You could even go for rugs and freestanding screens to further divide the space visually. Consider what you'll use the space for. Are you alone and want to watch movies, or do you want to make it into a romantic couples' place? This is the most decisive question and will play a big role in the specific type of seating you opt for. Storage may not be a high priority if you have extra room anyways, but if you don't, it is pretty important. Getting creative with storage isn't an easy ordeal, and a good idea would be to take a look at catalogues and magazines that may give you tips for concealed storage options. Some of the most popular solutions include sofas with drawers, or tables with an opening flip top. These solutions can be placed within arm's reach, so you can take whatever you need from them while you're resting. A comfortable armchair with a drawer inside it is amazing, for example. You're relaxing, and all you need to do to get your favorite book is to reach for the drawer. Ideal, isn't it? Another popular option is an ottoman, because you can use it for a footrest, coffee table, or, of course, a seating piece. If you can afford the space, get the largest rectangular one you can get, or two smaller ones.
Think About Function. While figuring out how to arrange furniture in your new bedroom, think about your lifestyle. This could really affect where your furniture ends up. For instance, if you tend to watch a lot of TV in bed, you'll want to find a layout that works well for that. Also, plan your walkways. If your bed is blocking your path from the dresser to the mirror, you may find yourself a little annoyed down the road. Dive in Bed First. Once you're ready to put the pencil and paper (or app) down, and start actually arranging, begin with your bed. Traditionally, beds are placed on the wall opposite the door or the largest one with no windows. In a small bedroom, you may have to break these guidelines, though. Find a spot for your bed that makes the most sense to you, just make sure you can open and close your bedroom and closet doors. Also, while placing your bed under windows is totally OK from a design perspective, you may find yourself feeling uncomfortable drafts over the winter.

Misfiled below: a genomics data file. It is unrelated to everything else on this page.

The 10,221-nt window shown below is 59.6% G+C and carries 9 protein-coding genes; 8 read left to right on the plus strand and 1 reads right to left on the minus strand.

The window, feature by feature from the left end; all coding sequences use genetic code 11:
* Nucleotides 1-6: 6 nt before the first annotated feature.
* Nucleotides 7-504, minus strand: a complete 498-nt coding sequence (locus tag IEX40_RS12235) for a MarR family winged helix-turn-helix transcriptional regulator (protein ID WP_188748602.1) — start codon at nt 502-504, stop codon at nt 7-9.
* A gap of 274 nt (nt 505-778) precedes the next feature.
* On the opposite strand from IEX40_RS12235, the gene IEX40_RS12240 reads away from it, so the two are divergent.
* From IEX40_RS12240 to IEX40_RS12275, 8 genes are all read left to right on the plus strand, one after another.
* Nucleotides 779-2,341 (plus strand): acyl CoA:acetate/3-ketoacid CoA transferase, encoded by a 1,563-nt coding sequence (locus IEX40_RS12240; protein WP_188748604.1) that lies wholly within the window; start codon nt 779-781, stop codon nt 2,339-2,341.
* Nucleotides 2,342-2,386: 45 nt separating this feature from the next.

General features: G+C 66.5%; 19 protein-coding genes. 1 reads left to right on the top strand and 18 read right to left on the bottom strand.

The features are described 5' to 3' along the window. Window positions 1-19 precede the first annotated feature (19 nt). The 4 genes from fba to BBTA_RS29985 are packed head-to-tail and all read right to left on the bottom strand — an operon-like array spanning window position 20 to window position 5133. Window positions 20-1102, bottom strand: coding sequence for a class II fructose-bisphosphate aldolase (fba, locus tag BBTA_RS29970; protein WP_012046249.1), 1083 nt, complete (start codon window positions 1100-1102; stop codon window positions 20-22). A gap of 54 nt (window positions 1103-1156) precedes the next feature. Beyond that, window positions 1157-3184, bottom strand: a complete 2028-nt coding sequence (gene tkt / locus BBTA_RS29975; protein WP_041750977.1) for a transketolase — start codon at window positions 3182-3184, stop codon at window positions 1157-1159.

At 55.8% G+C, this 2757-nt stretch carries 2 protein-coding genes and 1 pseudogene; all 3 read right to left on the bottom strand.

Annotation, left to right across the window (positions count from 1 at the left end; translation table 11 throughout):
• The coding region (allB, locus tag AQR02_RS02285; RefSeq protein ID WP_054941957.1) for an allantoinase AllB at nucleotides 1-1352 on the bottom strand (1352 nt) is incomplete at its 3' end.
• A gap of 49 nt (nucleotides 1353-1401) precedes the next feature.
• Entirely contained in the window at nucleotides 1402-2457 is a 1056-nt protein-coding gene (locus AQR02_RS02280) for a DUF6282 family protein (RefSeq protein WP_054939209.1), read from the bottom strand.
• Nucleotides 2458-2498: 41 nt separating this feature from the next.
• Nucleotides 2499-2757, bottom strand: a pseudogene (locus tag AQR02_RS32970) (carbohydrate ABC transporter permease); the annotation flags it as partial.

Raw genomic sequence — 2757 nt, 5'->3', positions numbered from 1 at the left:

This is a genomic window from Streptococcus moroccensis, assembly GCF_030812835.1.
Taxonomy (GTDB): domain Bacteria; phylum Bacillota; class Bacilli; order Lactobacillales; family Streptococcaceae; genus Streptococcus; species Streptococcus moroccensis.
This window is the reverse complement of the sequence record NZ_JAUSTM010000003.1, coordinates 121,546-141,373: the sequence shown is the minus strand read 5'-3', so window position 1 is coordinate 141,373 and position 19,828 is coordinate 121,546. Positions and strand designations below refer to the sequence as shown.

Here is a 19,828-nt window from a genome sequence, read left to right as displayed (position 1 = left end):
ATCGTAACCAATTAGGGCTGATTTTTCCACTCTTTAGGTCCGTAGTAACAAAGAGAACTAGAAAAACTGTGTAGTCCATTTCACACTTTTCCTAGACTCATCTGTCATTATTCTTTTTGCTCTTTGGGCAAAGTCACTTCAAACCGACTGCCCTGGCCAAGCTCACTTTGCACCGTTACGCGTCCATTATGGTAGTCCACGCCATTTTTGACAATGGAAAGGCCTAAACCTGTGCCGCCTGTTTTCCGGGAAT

Of course, not everyone will need all of the above (and probably couldn't even fit it all in, especially if you have a small bedroom). So prioritise your essential bedroom furniture before you start trying to squeeze in a chaise longue or anything like that. When planning your bedroom furniture layout, you want to leave as much open floor space as possible at the door entrance. This needs to be your least “cluttered” area, as this is essentially how you are greeted when you first enter the room. You don't want to be greeted by mess and clutter. Make sure that the door is able to open all the way without knocking into wardrobes or dressers. When deciding on what furniture to include and what to do without, remind yourself how you are most likely to use the bedroom. Having a writing desk in the corner may sound like a wonderful idea, but if it's not going to be utilised it's just going to take up valuable floor space. If you always get ready in the bathroom, do you really need that dressing table? Is it time to downsize your wardrobe.
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